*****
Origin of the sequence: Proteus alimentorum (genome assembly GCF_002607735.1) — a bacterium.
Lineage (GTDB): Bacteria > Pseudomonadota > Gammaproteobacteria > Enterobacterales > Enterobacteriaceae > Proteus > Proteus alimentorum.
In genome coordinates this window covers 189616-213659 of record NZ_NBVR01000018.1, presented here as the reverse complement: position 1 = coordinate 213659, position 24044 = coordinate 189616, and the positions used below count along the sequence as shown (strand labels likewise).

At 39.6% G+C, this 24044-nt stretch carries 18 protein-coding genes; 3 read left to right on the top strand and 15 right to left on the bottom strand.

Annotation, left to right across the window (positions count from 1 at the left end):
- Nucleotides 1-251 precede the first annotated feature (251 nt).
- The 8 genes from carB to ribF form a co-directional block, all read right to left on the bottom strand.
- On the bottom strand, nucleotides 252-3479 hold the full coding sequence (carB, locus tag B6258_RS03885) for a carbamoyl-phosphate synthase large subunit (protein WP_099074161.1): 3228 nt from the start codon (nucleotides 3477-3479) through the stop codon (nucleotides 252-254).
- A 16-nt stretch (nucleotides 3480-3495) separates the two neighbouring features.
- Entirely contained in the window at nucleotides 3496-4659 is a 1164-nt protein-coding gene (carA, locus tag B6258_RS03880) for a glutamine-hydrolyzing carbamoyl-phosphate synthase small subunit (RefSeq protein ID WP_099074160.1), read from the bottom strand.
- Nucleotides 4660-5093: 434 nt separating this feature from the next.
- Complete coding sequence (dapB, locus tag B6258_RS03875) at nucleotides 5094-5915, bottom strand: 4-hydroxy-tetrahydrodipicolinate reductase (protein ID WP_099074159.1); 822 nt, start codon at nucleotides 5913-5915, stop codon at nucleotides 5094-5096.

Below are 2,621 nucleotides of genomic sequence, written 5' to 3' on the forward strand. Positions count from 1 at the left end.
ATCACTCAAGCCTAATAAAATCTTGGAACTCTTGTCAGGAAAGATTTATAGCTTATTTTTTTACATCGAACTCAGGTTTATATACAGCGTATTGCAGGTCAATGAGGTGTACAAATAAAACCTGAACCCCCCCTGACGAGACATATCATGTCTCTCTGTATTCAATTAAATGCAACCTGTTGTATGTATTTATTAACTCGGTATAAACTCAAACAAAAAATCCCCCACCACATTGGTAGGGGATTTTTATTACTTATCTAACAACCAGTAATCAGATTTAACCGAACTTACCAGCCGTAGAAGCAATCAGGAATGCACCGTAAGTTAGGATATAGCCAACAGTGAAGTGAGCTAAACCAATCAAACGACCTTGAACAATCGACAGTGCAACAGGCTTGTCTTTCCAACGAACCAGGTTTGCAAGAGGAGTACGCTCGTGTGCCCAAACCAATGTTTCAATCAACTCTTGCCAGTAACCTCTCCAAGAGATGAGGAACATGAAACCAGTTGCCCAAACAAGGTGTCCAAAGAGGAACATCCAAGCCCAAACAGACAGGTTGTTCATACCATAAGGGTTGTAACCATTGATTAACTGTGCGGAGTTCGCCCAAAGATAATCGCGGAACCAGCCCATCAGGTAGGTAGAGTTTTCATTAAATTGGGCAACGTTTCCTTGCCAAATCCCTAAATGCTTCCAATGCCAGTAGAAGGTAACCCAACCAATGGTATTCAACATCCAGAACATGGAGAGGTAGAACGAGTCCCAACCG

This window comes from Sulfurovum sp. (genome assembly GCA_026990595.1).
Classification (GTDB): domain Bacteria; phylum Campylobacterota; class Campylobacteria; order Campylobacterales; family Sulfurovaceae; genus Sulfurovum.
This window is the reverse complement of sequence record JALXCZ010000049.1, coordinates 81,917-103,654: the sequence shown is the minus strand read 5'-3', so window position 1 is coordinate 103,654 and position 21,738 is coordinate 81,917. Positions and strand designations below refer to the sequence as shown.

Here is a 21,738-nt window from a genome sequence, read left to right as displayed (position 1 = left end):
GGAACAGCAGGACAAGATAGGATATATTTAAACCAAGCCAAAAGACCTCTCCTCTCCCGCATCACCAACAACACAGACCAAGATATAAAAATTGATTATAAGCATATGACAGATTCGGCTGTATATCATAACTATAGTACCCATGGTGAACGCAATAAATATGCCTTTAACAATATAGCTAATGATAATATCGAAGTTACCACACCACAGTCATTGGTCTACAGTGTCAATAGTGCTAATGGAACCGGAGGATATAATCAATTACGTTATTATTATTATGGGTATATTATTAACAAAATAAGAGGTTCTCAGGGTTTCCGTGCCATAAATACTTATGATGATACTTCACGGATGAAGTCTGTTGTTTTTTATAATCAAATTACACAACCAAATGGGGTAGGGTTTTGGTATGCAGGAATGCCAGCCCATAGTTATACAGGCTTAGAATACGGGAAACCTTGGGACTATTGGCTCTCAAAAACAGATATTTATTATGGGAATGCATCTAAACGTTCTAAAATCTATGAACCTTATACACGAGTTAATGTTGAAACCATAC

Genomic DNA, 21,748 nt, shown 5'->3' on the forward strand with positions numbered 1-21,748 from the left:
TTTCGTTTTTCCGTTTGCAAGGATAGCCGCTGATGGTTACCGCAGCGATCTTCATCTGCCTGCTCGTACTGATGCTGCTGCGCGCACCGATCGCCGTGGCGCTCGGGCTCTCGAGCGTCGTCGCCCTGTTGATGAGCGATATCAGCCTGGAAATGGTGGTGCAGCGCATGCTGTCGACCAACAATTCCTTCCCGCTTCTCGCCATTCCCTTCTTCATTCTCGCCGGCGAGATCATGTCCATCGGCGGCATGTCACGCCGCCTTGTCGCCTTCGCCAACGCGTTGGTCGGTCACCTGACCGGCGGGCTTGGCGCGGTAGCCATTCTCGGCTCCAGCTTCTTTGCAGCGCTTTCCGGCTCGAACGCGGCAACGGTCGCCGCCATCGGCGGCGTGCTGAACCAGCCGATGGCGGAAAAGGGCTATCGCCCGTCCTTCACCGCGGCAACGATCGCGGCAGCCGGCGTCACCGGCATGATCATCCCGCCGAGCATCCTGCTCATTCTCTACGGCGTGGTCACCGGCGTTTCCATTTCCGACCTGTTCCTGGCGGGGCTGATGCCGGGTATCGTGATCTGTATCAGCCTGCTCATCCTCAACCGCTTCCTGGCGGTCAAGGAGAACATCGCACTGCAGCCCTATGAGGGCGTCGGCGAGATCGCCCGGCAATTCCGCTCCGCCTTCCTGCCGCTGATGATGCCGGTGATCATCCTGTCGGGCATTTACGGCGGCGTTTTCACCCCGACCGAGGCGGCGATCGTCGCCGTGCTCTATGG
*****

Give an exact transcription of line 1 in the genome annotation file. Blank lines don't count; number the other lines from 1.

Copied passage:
Origin of the sequence: Proteus alimentorum (genome assembly GCF_002607735.1) — a bacterium.